Entrepreneurs are a unique breed. From Steve Jobs to Elon Musk, titans of innovation have a lot of unique traits that make them good at what they do. They make the best of bad situations, the exude confidence in everything they do, and their networking skills are second to none. It's always been obvious which traits make a good entrepreneur, but what about the deal breakers? What traits should come as red flags for someone looking to start a business?
Knowing your limitations is just as important as knowing your strengths in the world of entrepreneurship. And if you want to make sure you aren't harboring an Achilles heel when it comes to your startup goals, check out a few traits that will let you know if you aren't cut out for entrepreneurship:
Getting Along With Everyone
People-pleasers are great salesmen and customer service reps. They're empathetic and they're always focused on helping people get what they want. They don't get in shouting matches, loud disagreements, or battles over small details.
These are not traits you want in a budding entrepreneurs. Startup founders and business owners need to be able to put their foot down and demand the things they need. Whether it's funding, employees, or the right influencer, an entrepreneurs need to be able to stake their claim, regardless of the people that need pleasing.
A good employee knows their place. They follow orders and take instructions on the best way to do something, regardless of how experienced they are. They put their heads down and they get the busy work done, even if they don't think it's contributing to the betterment of a company.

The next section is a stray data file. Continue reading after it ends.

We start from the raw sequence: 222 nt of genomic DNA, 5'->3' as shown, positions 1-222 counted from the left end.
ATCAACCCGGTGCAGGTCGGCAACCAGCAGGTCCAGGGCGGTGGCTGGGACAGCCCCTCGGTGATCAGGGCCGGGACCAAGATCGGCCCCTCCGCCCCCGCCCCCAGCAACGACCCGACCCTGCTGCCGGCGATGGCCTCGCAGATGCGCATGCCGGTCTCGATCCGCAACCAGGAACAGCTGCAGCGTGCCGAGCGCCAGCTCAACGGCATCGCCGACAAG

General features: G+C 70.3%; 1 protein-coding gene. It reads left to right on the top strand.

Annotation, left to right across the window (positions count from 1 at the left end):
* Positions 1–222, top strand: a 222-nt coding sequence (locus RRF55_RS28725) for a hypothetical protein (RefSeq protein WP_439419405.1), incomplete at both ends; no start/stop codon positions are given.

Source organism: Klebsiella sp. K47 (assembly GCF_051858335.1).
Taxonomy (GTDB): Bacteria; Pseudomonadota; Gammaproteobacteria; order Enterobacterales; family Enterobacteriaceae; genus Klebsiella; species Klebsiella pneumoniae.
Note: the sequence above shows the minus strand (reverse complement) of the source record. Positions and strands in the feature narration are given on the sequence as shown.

Entrepreneurs don't follow orders. They make their own path and create the circumstances needed to succeed. Even if experts advise otherwise, an entrepreneur acts on well-informed instinct, and those instincts are usually right. Following orders gets in the way of the creative process, and an entrepreneur without creativity might as well start greeting people at Walmart.
Loving the Status Quo
The status quo helps regulate the business world. It let's potential candidates know what it takes to get hired. It keeps employees informed on the best ways to stay in their current position. And it makes it easy for managers to keep track of their team.
Entrepreneurs have no business in the status quo. They're all about mixing things up, innovating new technologies, and revolutionizing the standard way things get done. As far as entrepreneurs are concerned, “status quo” is a curse word that should never leave their lips. Unless, of course it's in the sentence, “to hell with the status quo!”
H / T Vanguard